EGCR 417 ALC 101 3

More Minorities Hired by Law Firms, Study Shows

Large law firms are hiring more minority associate attorneys, according to a recent national survey conducted by The American Bar Association (“ABA”). Specifically, large law firms hired more Asian, Black, and Hispanic associates in 2020 than they did the year prior. The ABA’s study further showed that, despite the number of equity partners that are minorities slowly increasing, the vast majority of law firm leaders are still white male attorneys.

ABA’s Model Diversity Survey
The study was the ABA’s second annual survey on diversity, referred to as the ABA Model Diversity Survey. The ABA’s Commission on Racial and Ethnic Diversity in the Profession (“CREDP”) conducted the nationwide study. The CREDP surveyed more than 285 law firms across the nation, comprising more than 100,000 lawyers. CREDP’s survey measured several aspects of the law firms including hiring, promotion, attrition, demographics, initiatives on diversity, and highest paid firm partners.
The reason behind the survey originated from an ABA resolution from 2016 urging the legal industry to expand opportunities for minority attorneys. The resolution further urged companies that use legal services to retain diverse lawyers for their needs. The report provides companies a way to assess a law firm’s diversity, equity, and inclusion efforts–so that these companies can determine whom to hire for their legal needs. The ABA issued a public report that includes country-wide results and also private reports that compare law firms to one another on the issues surveyed.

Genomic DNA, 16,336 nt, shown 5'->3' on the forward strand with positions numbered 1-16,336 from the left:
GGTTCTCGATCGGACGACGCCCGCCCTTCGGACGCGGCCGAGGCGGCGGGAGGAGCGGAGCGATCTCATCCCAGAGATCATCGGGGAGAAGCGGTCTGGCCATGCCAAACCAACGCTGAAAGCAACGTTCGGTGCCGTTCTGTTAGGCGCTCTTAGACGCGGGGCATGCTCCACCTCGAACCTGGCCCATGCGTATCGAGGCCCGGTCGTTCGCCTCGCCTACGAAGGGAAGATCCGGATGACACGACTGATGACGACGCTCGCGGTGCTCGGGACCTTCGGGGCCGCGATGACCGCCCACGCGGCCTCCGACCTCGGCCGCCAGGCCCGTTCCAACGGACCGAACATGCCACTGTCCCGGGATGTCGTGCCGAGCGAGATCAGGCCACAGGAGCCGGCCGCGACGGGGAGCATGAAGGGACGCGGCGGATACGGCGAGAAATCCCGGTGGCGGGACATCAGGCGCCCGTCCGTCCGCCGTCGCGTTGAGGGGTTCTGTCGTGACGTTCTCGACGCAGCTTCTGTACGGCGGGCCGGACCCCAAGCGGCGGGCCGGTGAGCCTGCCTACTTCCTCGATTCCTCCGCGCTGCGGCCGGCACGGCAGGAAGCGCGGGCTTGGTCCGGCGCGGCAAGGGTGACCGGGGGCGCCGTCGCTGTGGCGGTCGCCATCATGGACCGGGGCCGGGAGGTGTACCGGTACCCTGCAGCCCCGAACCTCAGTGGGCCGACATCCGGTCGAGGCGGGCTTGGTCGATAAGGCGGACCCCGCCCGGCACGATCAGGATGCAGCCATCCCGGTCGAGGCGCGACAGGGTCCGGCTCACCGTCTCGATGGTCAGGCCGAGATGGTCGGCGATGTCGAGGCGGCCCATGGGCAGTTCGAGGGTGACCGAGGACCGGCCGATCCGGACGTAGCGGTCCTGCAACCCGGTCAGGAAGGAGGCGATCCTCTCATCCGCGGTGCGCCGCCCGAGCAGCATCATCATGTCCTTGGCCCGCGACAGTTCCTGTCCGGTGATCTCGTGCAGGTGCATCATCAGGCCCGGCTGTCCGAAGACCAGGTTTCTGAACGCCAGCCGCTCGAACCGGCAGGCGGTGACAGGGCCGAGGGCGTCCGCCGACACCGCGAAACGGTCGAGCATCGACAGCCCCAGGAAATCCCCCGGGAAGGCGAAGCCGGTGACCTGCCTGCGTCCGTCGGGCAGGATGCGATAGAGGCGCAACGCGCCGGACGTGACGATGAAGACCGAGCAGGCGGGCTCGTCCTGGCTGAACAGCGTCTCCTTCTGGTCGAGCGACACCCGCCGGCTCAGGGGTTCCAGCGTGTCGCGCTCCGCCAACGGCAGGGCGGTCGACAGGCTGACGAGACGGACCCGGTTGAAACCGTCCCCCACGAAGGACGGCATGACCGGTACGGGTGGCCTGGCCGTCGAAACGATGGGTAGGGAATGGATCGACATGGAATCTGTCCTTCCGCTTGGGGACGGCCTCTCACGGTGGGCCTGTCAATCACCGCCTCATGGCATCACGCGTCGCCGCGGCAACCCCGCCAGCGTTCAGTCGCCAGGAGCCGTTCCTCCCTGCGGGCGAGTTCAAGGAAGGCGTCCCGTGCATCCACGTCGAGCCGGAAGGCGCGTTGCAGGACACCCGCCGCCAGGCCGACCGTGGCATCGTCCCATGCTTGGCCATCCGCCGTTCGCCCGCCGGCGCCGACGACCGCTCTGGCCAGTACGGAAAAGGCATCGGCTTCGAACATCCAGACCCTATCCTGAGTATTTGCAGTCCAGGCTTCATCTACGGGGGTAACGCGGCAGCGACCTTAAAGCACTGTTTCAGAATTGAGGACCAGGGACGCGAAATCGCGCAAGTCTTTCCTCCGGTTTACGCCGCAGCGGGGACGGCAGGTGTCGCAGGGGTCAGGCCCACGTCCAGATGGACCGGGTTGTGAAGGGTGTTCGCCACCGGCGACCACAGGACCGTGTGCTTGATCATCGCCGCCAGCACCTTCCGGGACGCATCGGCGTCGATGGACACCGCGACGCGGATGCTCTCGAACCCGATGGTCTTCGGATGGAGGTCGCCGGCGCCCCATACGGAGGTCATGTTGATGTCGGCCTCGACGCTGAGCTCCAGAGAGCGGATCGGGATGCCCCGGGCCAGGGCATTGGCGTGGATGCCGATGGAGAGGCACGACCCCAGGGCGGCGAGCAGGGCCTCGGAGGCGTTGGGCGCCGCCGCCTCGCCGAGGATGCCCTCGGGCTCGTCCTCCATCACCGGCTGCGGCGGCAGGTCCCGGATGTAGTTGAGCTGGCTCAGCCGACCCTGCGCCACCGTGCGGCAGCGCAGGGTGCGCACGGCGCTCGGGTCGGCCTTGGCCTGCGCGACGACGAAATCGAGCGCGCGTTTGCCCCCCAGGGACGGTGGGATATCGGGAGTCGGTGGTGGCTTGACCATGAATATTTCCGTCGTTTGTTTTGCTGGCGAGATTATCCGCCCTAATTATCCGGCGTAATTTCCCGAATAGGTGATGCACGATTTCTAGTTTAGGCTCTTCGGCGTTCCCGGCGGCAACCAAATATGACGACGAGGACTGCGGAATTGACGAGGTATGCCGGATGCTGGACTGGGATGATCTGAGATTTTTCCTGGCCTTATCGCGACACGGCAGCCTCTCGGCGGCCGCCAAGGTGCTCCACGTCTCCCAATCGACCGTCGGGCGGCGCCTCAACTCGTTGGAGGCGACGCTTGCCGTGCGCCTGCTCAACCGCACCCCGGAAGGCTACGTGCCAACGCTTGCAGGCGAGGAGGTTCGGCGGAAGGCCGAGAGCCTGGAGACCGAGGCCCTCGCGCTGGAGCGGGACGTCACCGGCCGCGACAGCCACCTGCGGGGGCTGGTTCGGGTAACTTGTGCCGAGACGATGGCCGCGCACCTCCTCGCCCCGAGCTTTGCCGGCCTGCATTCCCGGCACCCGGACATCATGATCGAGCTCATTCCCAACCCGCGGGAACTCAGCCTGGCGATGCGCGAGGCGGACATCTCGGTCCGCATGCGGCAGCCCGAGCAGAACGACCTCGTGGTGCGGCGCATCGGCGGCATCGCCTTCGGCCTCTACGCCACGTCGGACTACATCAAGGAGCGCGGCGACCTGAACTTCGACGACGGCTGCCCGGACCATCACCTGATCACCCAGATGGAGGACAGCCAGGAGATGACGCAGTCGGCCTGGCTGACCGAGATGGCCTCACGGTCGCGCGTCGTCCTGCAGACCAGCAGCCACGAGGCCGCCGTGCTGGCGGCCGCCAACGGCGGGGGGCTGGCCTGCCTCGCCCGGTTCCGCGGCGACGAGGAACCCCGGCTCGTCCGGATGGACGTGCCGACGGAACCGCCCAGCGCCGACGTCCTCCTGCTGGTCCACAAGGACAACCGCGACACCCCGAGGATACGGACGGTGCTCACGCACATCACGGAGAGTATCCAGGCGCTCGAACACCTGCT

ABA’s Diversity Survey Findings
While the ABA’s surrey does not make specific recommendations on how to approach diversity on the issues surveyed, some of its findings include:
● Large law firms hired 4% fewer white associate attorneys and instead hired 1.5% more Hispanics, nearly 1% more Blacks and 0.6% more Asian associate attorneys in 2020 when compared to 2019;
● According to the survey, in 2020 about 60% to 70% of law firm leaders were white male lawyers, with the number of leaders varying depending on the size of the law firm;
● When it came to minority law firm leaders, 20% to 50% were white females, 5% to 8% were ethnically and racially underrepresented males, and 2% to 5% were ethnically and racially underrepresented females;
● The large majority of equity partners were white attorneys–between 81% and 93%,
depending on firm size–in 2019, with the number decreasing by nearly 2% in 2020;
● While the number of HIspanic, Black, and multi-racial equity partners increased slightly
in 2020, the greatest rate of attrition was experienced by Black (23%) and Asian (19%)
lawyers and irrespective of firm size female lawyers experienced a higher attrition rate
(16%) than their male counter parts (11%).
● In 2020, most law firms did not hire any attorneys who self-identify as LGBTQ+, Native
American, Pacific Islander, or having a disability.
The ABA’s full diversity report can be accessed here.

 

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